(photo by Jeff Paterson)
Yesterday I attended a protest outside Chevron’s World Headquaters in San Ramon, California during their annual shareholders meeting. I’m learning a lot about how corporations work, and this meeting (also called an AGM – Annual General Meeting) is the opportunity for shareholders to receive reports on the company’s progress and for the shareholders to put forth resolutions about how they want the company to act. Shareholders can allow someone else to go in their place by issuing a “proxy.” Anyway, some activists from the Bay Area, Ecuador, Burma, and Nigeria went into yesterday’s meeting (using proxies) to try and get their voices heard. The above photo is from when the delegation came out of the meeting and gave a report to supporters and media about what happened inside. The supporters had great visuals, wearing white hazmat suits and holding signs in the shape of brooms that said “Clean Up Chevron.” A broad coalition of groups were involved in this, and you can get an official report through Amazon Watch (here).
Although I’ve been involved in protesting Chevron for a while (see past posts here and here) because of their link to the Iraq War, I didn’t really know a lot about Chevron’s activities around the world. Yesterday I learned some more details about two areas, Nigeria and Ecuador.
1. Nigeria. Here is the story as related to me by Antonia Juhasz, author of the upcoming book The Tyranny of Oil. Ten years ago, a group of protesters occupied an oil platform owned by Chevron. They were peaceful and their demands included that Chevron officials talk with local leaders. Not an unreasonable demand. Even though the group had already negotiated that they were going to leave the platform after their peaceful demonstration, Chevron used its helicopters to fly in Nigerian military who SHOT THE PROTESTERS. Two were killed. Later, the Nigerian military, again with Chevron’s aid, sought retribution by decimating the villages of some of the protesters. Can it be any more clear that corporations will kill for oil? Not like, kill people over time with pollution like they are in Richmond, California, but outright KILL people.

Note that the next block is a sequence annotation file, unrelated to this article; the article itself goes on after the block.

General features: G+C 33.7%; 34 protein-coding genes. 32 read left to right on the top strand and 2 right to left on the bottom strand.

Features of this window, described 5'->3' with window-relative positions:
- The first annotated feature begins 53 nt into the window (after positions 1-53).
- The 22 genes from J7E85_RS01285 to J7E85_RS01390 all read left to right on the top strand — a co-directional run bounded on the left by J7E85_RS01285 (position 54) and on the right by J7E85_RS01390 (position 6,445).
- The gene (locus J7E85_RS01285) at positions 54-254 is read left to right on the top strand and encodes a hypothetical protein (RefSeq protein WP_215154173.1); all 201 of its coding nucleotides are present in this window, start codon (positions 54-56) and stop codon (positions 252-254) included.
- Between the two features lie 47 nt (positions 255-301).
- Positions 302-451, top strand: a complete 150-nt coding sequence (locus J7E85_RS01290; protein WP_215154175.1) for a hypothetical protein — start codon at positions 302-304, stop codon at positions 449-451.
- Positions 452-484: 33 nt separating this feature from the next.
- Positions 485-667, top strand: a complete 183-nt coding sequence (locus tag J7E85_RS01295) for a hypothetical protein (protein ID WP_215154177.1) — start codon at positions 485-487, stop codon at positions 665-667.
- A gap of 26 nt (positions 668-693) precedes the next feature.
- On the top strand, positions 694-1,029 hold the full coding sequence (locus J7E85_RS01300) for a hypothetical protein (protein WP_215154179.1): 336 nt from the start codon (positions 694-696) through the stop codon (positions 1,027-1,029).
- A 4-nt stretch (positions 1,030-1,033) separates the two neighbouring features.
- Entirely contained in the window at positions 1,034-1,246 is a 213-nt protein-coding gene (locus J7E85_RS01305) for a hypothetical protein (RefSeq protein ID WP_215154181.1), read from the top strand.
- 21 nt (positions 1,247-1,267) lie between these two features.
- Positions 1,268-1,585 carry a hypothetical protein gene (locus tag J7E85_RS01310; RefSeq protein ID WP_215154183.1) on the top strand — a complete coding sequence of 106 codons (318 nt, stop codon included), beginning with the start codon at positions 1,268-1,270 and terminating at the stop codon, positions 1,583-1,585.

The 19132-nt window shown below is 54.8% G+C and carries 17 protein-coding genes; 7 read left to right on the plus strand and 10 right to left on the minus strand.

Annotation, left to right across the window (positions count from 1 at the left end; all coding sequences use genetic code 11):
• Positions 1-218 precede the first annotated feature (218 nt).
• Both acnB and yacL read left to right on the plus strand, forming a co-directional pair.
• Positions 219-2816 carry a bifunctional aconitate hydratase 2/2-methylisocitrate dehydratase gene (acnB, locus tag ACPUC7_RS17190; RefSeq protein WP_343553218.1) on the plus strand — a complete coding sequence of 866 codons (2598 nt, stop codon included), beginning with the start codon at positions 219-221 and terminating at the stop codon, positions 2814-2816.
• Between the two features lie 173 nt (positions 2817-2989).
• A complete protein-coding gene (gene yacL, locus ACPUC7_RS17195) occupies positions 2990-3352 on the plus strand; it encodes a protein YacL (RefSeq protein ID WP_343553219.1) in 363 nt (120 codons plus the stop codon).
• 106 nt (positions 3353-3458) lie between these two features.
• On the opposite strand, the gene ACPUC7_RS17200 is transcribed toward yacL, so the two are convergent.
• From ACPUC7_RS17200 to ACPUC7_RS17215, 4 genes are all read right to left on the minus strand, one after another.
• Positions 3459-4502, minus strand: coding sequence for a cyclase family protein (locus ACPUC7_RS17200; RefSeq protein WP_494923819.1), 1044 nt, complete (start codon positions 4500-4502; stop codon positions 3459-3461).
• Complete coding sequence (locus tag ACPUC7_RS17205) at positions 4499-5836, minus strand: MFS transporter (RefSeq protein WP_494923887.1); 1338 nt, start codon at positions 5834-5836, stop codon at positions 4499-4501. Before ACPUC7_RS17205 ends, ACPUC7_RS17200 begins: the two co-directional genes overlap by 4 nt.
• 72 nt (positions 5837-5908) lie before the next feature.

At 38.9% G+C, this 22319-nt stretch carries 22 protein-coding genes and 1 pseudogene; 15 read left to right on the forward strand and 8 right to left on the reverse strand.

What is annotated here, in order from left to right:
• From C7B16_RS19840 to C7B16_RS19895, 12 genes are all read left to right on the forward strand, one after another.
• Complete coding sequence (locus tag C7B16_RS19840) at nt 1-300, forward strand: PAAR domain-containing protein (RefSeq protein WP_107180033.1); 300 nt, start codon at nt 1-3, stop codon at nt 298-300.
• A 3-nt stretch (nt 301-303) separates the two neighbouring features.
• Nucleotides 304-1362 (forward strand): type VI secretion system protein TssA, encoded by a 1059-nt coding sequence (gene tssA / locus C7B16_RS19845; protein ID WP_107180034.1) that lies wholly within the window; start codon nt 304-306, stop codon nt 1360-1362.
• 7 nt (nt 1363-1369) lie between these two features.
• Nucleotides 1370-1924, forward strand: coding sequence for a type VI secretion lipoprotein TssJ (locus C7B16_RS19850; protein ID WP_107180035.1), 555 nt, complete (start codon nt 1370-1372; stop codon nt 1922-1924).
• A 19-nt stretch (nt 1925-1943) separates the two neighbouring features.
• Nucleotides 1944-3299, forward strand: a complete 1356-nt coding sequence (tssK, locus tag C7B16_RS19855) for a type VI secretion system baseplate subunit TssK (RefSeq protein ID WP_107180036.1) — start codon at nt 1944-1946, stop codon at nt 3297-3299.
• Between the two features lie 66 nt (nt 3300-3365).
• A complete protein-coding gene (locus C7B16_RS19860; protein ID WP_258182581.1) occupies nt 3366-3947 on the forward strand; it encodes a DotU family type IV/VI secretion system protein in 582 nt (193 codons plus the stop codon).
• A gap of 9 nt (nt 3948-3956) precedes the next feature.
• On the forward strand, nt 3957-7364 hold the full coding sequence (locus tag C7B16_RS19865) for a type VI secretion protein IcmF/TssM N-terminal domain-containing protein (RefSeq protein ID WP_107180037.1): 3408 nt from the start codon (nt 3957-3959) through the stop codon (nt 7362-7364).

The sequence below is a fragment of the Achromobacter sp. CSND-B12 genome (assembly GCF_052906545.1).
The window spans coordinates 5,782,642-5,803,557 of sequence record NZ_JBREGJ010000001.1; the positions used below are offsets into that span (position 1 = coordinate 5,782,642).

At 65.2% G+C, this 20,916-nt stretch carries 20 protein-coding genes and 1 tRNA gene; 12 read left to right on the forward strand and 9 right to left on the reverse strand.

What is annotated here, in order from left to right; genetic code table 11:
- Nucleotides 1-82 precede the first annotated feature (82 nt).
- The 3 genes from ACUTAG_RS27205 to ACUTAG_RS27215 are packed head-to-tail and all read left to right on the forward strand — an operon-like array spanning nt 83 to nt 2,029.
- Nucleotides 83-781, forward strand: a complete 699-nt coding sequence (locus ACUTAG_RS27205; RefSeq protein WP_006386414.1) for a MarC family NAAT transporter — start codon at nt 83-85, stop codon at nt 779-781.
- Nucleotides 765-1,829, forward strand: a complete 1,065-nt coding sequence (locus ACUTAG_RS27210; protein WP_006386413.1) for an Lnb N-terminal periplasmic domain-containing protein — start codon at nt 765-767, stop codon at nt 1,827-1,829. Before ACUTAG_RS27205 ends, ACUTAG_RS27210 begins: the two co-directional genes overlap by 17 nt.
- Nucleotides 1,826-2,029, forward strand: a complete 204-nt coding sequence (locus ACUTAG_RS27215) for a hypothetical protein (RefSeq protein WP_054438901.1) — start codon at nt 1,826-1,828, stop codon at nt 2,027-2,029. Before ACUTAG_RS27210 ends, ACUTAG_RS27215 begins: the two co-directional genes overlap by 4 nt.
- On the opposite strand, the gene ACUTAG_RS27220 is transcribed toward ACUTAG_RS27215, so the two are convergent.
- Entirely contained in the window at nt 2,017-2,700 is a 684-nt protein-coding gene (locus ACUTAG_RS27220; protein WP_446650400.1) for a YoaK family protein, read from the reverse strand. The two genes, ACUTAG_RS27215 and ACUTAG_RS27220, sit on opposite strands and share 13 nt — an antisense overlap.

Well, now Chevron is being sued in U.S. court, and it will go to trial in San Francisco in September. This is significant because other cases (such as a suit against Chevron in Ecuador) have not been heard by U.S. courts. You can read more about this case at the Earth Rights site.
2. In Ecuador, Chevron (Formerly ChevronTexaco) is responsible for oil spills in the Amazon that have resulted in immense environmental destruction. The case is being heard in court in Ecuador right now, and an independent investigator for the court recently put the damage estimate at between $8 and $16 BILLION. You can find out more at the ChevronToxico site.
Here’s a link to some more photos by Jeff Paterson and here is Scott Parkin’s post from It’s Getting Hot in Here